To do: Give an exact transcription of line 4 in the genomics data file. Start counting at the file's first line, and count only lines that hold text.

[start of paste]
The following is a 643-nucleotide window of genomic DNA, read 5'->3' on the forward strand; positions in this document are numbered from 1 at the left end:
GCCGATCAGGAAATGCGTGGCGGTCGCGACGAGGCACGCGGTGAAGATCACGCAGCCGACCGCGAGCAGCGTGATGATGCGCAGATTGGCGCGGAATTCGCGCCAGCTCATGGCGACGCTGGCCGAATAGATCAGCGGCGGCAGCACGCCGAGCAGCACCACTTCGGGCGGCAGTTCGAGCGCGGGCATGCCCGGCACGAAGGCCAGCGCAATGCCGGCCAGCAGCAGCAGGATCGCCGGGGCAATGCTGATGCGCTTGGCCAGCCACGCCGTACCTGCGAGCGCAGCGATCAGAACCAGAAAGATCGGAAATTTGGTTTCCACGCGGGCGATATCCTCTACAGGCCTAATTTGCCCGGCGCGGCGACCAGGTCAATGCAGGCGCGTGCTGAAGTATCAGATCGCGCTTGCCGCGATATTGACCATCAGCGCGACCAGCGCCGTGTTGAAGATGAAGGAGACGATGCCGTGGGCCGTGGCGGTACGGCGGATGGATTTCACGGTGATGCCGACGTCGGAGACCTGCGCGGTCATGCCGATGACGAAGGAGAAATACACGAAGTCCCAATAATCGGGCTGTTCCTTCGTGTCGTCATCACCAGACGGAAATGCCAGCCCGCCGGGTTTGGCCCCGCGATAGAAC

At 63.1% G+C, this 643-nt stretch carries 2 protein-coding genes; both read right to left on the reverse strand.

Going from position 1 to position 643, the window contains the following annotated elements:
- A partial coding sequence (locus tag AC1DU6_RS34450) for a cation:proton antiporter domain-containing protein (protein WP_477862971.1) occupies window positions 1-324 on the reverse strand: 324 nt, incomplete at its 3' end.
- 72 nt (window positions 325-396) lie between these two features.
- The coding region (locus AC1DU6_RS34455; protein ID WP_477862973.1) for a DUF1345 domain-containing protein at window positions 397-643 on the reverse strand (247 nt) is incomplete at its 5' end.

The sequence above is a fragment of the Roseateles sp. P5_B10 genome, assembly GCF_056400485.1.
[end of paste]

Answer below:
Going from position 1 to position 643, the window contains the following annotated elements: